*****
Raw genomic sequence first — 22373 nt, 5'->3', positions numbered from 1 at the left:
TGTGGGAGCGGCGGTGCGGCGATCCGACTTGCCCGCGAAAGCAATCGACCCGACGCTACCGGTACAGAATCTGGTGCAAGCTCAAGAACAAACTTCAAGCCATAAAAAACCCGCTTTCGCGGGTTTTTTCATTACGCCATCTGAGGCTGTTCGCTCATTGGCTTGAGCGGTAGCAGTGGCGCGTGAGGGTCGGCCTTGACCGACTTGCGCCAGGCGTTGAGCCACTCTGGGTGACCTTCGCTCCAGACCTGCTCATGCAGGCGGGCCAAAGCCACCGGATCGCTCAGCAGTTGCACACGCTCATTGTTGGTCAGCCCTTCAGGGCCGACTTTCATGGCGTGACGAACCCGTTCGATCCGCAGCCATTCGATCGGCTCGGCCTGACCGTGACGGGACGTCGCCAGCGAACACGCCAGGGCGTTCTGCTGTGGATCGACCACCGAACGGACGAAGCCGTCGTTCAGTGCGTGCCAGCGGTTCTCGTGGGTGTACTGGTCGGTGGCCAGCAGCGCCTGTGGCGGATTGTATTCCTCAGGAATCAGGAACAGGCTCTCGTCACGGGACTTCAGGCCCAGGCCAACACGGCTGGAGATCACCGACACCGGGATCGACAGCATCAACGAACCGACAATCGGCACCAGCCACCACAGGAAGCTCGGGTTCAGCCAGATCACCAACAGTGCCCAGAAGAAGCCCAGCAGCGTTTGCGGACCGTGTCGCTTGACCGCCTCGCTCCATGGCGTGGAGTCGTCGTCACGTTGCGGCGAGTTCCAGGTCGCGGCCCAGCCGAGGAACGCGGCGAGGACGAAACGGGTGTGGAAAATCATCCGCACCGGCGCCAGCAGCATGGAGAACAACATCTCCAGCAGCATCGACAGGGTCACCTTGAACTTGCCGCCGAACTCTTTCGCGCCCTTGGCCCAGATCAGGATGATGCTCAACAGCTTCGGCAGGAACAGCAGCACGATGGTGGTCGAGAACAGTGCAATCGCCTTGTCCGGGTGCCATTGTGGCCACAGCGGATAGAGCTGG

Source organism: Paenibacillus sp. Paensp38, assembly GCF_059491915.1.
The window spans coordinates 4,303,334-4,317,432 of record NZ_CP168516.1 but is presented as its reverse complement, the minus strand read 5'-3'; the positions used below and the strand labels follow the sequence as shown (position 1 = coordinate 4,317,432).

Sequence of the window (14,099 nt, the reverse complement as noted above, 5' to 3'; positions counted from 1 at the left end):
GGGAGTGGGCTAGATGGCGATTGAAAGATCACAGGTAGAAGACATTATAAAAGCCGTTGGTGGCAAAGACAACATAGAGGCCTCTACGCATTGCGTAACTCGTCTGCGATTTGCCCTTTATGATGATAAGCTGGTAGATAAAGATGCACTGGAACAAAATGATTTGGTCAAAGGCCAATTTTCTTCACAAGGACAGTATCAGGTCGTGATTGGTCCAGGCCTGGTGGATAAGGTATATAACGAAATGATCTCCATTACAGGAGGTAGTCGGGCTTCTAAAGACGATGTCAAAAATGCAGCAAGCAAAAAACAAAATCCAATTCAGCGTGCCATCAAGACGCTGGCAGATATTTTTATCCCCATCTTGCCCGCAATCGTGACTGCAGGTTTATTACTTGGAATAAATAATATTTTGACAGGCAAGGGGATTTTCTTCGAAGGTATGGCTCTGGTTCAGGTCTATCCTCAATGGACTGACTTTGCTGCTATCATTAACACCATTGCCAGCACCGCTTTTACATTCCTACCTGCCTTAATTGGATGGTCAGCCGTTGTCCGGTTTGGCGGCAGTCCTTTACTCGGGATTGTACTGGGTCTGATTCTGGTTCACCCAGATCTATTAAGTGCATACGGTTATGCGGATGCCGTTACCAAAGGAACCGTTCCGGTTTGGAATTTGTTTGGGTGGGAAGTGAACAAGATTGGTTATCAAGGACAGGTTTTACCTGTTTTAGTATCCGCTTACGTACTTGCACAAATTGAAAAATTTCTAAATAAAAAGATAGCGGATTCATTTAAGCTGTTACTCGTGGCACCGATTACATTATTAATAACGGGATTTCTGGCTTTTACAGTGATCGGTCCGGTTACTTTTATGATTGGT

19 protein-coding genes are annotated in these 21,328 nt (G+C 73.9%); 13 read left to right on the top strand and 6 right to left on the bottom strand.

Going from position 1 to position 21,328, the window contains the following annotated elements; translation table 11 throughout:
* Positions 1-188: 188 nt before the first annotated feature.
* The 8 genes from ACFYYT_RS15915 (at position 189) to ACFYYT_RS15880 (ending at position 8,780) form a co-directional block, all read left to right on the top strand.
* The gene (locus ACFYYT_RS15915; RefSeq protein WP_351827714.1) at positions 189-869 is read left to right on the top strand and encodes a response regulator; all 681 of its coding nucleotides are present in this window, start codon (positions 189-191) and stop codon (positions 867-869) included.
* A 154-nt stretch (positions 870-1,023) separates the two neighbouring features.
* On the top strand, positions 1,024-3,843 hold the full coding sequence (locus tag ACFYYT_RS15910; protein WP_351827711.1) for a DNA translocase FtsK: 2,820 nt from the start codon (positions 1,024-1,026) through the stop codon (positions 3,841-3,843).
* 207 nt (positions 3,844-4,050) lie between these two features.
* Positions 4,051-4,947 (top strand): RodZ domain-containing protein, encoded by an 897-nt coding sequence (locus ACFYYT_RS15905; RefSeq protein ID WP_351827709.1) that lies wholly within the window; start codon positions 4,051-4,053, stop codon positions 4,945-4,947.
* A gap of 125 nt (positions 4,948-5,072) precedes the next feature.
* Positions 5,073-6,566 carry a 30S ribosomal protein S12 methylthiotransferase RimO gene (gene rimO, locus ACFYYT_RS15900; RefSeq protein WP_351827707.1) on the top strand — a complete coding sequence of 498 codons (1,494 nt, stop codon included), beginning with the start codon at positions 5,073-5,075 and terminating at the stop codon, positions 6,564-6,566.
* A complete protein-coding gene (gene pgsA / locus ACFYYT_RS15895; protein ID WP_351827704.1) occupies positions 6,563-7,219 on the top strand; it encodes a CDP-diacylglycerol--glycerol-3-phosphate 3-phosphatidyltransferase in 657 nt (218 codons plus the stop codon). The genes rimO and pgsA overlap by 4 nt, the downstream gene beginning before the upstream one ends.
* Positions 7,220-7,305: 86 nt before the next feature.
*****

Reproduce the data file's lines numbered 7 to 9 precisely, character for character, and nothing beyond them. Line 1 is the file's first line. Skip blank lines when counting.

19 protein-coding genes are annotated in these 21,328 nt (G+C 73.9%); 13 read left to right on the top strand and 6 right to left on the bottom strand.

Going from position 1 to position 21,328, the window contains the following annotated elements; translation table 11 throughout:
* Positions 1-188: 188 nt before the first annotated feature.